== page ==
Book Reviews





Touching the Void - Review

Non-fiction, and specifically autobiography, is a new genre for me. I've been dabbling in it lately, having read Caitlin Moran's How To Be a Woman, and Marilyn Manson's The Long Hard Road Out of Hell (a teenage nostalgia!) However, Joe Simpson's Touching The Void is the first autobiographical novel I have read without having previous experience of the author. I chose to read Touching The Void based on the story alone.

I first noticed my dad reading the book on our recent trip to America. It's very rare to see my dad with a book, so I asked him about it. He told me it was about a climber who shattered his leg close to the summit of a mountain. He then continued to tell me of how "amazing" he found it (my dad does not use superlatives lightly) and how "unbelievable" it was that a human could undergo so much and survive to tell the tale.
I was intrigued. Mountain climbing is not something I am necessarily interested in, but then it's nothing my dad is interested in either and he was hooked! I asked if I could borrow the book when he was finished. It turned out I had to wait a few months, because my dad was so eager to share it with others, he had forgotten about me! However, I have finally read it, and here is what I thought:

Touching the Void is an inspirational recount of human survival against ridiculous odds.

When Joe and his climbing partner Simon reach the summit of Siula Grande, Peru in the 90's, having climbed the West Face, they achieve something no one has ever done before. When Joe takes a disastrous fall soon after, however, everything changes and they face the possibility that no one may ever know they made it. As their luck turns, both men stare death in the face - both literally and metaphorically - and display human endurance as "unbelievable" as my dad testified.
Joe's leg literally breaks in two on his fall, and though Simon lowers him through the night on 300ft of rope towards base camp, he soon faces a moral dilemma it is hard to imagine: Unable to walk, and half way through a "lower", Joe hangs on the end of a rope attached to Simon above an abyss, as an avalanche pushes Simon closer towards the edge of a ledge. Does Simon save himself, by cutting the rope at his waist to be free of the already-doomed and injured Joe? Or does he stay attached, holding Joe but fated to fall over the edge to join him?

I wont tell you what he chooses, if you don't already know, but the resulting story is gripping.

Image from Wikipedia

Initially, I found reading Touching The Void a bit of a struggle. I found I didn't like Joe, and thought him a little arrogant. That soon changed however, as I realised his head-strong attitude is probably what saved him. It even began to endear him at the hardest parts of his journey.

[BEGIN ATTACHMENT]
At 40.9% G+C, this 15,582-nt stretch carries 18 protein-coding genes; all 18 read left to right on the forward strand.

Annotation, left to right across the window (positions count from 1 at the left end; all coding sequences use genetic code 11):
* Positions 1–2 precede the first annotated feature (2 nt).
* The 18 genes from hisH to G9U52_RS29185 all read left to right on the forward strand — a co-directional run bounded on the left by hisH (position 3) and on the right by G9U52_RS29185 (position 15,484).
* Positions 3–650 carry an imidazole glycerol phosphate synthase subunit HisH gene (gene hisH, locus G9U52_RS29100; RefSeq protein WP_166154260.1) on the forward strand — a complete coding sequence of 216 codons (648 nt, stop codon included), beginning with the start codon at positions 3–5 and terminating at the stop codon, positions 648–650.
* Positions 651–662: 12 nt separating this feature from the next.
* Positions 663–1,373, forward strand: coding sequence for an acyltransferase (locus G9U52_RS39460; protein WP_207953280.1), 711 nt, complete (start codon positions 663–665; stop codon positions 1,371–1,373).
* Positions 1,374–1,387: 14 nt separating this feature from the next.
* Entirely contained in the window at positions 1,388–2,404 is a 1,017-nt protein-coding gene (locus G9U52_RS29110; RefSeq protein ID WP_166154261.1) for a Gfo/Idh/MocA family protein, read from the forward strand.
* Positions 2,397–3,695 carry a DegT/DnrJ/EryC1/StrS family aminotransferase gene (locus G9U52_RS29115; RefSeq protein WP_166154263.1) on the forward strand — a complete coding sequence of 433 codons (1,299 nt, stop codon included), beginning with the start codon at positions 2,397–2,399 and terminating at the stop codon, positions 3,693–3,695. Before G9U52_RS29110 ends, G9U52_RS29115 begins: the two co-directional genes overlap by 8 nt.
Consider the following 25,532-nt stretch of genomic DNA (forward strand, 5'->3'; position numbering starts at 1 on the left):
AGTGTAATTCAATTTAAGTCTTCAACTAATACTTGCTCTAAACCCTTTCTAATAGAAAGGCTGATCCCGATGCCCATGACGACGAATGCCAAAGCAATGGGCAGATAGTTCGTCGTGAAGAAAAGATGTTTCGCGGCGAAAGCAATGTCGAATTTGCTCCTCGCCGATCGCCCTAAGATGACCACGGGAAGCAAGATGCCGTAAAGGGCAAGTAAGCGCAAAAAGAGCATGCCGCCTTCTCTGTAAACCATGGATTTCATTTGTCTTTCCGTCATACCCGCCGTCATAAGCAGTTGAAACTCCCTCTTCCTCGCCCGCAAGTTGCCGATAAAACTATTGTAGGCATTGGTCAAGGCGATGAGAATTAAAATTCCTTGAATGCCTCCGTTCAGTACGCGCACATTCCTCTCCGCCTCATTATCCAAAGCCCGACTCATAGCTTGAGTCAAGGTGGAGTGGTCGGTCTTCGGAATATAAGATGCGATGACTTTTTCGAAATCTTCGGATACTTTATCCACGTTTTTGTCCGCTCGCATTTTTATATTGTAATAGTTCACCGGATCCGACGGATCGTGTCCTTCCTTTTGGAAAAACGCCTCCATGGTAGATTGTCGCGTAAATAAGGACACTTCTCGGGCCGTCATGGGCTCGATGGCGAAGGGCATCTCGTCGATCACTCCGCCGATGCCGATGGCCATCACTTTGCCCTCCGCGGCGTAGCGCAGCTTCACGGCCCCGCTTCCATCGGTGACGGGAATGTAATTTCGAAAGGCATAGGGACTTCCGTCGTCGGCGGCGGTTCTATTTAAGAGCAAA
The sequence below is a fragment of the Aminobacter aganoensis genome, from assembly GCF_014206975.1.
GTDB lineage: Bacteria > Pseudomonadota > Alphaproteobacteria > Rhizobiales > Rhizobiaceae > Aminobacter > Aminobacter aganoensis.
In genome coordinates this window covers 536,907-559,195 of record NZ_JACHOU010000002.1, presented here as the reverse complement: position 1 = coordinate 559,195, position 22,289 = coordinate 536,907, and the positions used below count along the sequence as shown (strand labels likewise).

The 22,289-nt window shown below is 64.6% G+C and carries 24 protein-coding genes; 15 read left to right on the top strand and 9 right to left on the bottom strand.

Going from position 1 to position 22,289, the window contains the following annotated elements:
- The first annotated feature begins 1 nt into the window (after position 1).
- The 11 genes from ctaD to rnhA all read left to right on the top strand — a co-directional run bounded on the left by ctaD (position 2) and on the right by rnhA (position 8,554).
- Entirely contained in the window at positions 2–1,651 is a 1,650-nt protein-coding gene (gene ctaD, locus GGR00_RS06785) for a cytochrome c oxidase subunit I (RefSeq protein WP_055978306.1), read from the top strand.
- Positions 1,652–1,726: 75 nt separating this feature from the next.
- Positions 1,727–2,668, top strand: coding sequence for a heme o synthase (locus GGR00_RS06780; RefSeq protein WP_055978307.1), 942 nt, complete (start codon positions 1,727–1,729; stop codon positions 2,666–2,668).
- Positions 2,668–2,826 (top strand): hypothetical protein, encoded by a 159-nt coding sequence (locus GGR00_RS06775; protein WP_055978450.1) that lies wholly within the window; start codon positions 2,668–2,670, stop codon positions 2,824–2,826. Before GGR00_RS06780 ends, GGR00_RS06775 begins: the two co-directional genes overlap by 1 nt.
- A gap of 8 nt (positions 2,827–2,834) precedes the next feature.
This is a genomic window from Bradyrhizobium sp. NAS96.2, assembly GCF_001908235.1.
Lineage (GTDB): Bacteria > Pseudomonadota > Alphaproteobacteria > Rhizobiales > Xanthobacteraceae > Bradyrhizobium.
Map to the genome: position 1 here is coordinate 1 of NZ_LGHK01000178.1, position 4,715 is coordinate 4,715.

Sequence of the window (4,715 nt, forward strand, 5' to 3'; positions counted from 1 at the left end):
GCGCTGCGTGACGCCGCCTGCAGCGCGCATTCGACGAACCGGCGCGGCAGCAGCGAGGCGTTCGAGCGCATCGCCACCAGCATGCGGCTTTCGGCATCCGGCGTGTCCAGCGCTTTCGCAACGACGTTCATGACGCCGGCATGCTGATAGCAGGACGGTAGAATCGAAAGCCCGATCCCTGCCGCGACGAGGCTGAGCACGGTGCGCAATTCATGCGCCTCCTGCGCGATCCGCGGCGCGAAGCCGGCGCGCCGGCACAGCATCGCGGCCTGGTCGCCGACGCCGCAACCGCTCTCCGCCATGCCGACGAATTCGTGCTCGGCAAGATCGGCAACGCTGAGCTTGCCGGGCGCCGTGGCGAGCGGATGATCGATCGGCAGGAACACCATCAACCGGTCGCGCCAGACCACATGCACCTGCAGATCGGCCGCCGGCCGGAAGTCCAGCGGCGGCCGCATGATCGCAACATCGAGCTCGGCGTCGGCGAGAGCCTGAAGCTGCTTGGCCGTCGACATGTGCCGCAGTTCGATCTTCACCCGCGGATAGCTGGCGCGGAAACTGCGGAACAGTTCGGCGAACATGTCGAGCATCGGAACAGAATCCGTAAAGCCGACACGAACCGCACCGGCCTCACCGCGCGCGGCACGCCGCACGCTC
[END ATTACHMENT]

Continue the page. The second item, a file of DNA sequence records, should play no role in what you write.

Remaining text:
The second struggle I had was that I wasn't a climber. Joe tells his story in a very uncomrimising slew of mountaineering terms without explaination of what they mean. This is probably what made me think him "arrogant" at the beginning. Once I had taken the time to Google a "belay plate", a "col" and "moraines", however, the story began to flow more for me.
The third struggle was in coming back to the book after a break. Re-establishing myself in the story took longer than any other book, due to the similarity of all the situations the climbers experience. Which crevasse were they on? Where were they during this storm? Was this ice cliff a decent or a traverse?

Once these small obstacles of the book were overcome, Touching The Void became inspiring. Never again will I look at the amount of things I need to achieve in a day and feel it's impossible!!

The most interesting part of Touching The Void, for me, was the retelling of the emotion at certain points in the journey. The way the climbers felt about death, injury and about each other. How Joe welcomed danger amounting to death, but couldn't face suicide. The way achievements were not truly felt until the moment had passed, and they looked back at where they had come.

Touching The Void is an eye-opening insight to the world of mountain climbing, and a book to give anyone the motivation to Keep Going.

There is a film that was made of this book - I now have it on my "to watch" list.

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